Chronique par Clifford Allen dans The New York City Jazz Record (Mars 2018)

French pianist Eve Risser has, over the last decade, crafted a language of play rooted in gradual material isolation and elaboration, as well as utilizing resources available both inside the piano as well as its exterior (keys, pedals, hull). While delving into the music of Robert Wyatt and Astor Piazzolla has shown an ear for diverse sources, the trio En Corps is perhaps the clearest exposition of her ensemble work. Joining her with bassist Benjamin Duboc and percussionist Edward Perraud, the trio has released two discs, of which this is the latest, two long-form improvisations recorded at the Austrian free music festival Artacts in 2016.
The first piece, clocking in just shy of 40 minutes, begins in hushed muted glances, airily hanging, with arco bass and brushy cymbal deflections as accompaniment. Prepared piano gobs and measured knocks sound distinctly koto-esque, reflecting the fact that the initial reasoning behind extending the instrument’s sonorous range offered a distinctly non-Western palette, as well as standing in for a percussion orchestra. Ghostly pitch-bends couple with a distinctly roomy recording, rendering the sounds’ center oblique and amping up the cloud-like quality of enveloping trio activity before pitched and direct slices (including a train-whistle-like long bowed tone) herald an emerging fullness. Perraud’s kit, involving thinly quavering sheets of metal, rosin, gongs and snappy impulsions, is a crisp and often jarring counterpoint to Risser’s lengthening motifs and squabbling accents. Without the trance-like minimal pools of a group like The Necks, En Corps continues to stir its own pot, setting up areas of clambering, rising tones before making subtle undercuts to isolate and shunt an idea off in a different direction. Following a Charlie Haden-like pizzicato statement from Duboc, resonant, economical and full-toned, the trio returns in rivulets and agitated superimpositions to close the piece out.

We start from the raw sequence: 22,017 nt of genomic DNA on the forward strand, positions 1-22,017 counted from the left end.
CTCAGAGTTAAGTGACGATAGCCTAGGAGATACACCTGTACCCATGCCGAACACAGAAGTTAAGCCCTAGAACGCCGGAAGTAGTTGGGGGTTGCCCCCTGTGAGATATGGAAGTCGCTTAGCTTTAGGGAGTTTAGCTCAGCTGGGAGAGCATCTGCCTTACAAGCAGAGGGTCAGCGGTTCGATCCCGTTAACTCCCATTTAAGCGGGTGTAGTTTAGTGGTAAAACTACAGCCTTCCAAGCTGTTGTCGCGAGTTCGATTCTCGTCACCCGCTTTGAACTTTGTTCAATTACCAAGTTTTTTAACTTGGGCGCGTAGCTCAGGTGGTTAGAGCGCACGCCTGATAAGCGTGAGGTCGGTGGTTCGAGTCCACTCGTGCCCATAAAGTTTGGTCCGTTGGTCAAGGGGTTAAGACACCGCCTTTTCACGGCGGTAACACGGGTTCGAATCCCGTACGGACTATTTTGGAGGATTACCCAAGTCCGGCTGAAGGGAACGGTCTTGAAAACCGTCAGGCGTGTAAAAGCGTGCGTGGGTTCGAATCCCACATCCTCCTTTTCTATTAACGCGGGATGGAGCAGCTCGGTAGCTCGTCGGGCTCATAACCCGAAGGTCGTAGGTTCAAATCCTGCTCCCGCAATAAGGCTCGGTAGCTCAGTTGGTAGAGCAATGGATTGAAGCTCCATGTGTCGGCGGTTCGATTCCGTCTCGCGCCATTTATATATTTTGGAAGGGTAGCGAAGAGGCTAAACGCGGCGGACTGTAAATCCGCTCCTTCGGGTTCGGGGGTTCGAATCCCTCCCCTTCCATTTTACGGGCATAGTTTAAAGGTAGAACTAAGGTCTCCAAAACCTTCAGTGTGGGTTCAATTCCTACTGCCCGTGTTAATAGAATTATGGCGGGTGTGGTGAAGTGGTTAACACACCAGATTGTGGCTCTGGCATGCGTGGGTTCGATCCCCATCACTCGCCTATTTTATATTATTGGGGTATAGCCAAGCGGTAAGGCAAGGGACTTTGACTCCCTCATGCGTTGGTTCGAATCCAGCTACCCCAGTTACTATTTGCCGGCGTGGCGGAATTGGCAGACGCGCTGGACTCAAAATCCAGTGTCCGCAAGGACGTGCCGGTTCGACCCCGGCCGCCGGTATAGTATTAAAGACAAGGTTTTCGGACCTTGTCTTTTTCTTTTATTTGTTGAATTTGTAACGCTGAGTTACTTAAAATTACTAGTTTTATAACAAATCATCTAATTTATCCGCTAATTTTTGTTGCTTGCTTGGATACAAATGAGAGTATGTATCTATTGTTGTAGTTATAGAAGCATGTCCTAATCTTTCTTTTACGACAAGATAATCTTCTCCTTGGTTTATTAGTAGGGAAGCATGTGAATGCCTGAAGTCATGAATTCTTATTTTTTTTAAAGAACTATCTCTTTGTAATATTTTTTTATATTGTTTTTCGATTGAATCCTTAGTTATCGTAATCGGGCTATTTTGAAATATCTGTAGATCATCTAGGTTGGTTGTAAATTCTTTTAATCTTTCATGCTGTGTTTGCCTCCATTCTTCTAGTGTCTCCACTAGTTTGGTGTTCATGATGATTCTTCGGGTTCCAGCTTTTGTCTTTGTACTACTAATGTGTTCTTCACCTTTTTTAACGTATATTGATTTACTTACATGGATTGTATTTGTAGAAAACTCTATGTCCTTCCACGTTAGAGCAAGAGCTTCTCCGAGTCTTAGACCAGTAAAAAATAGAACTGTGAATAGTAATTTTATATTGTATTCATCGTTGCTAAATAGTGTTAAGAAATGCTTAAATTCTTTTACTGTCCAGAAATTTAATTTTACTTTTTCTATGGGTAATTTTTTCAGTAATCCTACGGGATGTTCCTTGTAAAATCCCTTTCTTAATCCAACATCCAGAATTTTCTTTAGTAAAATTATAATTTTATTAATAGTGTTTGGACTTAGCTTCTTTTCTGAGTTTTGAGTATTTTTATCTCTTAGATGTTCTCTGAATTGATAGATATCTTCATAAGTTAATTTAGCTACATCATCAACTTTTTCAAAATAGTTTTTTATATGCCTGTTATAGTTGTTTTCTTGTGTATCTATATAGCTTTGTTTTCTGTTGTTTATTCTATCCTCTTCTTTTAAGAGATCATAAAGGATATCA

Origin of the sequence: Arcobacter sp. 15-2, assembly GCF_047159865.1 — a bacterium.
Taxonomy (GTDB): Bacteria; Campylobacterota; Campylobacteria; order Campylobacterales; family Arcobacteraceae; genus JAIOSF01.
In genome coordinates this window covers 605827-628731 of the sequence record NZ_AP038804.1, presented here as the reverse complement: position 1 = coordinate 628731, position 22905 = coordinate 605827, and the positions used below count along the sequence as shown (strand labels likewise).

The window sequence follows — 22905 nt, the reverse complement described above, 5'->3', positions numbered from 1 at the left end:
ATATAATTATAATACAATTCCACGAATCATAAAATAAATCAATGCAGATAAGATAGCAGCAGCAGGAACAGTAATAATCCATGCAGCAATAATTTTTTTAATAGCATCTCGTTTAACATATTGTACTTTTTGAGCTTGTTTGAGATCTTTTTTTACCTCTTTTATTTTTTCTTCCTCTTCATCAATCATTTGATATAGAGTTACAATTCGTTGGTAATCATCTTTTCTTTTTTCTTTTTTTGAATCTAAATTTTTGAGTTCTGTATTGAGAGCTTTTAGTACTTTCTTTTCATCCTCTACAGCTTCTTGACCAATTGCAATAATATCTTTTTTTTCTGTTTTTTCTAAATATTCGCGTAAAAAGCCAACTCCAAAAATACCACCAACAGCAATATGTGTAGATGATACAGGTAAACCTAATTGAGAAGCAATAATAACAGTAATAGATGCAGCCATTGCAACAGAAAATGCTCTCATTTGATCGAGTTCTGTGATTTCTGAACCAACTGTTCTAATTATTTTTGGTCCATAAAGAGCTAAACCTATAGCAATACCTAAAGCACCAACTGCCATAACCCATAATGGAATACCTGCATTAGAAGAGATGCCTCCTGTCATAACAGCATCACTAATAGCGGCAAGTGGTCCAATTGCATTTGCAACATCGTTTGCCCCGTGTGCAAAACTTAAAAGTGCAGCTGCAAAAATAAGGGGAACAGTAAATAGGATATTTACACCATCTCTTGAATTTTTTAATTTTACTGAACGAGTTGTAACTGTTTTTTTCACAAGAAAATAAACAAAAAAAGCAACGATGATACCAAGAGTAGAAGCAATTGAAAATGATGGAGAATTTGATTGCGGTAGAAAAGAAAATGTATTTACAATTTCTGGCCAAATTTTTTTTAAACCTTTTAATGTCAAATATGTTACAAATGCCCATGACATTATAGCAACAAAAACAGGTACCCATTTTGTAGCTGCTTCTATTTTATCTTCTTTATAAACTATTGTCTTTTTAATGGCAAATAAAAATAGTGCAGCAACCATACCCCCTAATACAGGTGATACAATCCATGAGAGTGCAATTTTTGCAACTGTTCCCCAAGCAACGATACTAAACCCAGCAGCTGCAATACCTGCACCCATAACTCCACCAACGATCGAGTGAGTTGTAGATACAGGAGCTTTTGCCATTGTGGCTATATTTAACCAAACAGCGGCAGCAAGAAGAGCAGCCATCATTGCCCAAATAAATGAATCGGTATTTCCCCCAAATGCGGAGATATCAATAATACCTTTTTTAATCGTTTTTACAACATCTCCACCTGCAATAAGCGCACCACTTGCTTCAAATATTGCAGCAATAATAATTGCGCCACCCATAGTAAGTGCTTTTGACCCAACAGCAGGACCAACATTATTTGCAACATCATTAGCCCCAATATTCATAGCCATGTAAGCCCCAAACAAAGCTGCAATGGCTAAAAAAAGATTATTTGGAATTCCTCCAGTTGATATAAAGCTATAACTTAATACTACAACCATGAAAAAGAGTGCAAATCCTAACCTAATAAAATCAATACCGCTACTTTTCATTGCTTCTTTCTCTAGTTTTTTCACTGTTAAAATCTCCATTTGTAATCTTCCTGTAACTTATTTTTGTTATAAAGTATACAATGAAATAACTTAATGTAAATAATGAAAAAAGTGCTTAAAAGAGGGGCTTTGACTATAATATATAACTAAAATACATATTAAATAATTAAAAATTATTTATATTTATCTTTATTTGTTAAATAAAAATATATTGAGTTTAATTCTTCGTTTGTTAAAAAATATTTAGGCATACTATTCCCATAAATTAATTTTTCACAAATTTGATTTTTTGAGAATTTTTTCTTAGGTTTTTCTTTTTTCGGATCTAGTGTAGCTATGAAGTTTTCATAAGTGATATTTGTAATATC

One would think that this breathtaking album length improvisation was enough, but a 17-minute improvisation quickly follows, singing bowls and drumstick scrapes blurring with metallic natter before coalescing into breaker-crested forward motion. This exciting and sonically gorgeous performance is an essential document of this French trio.


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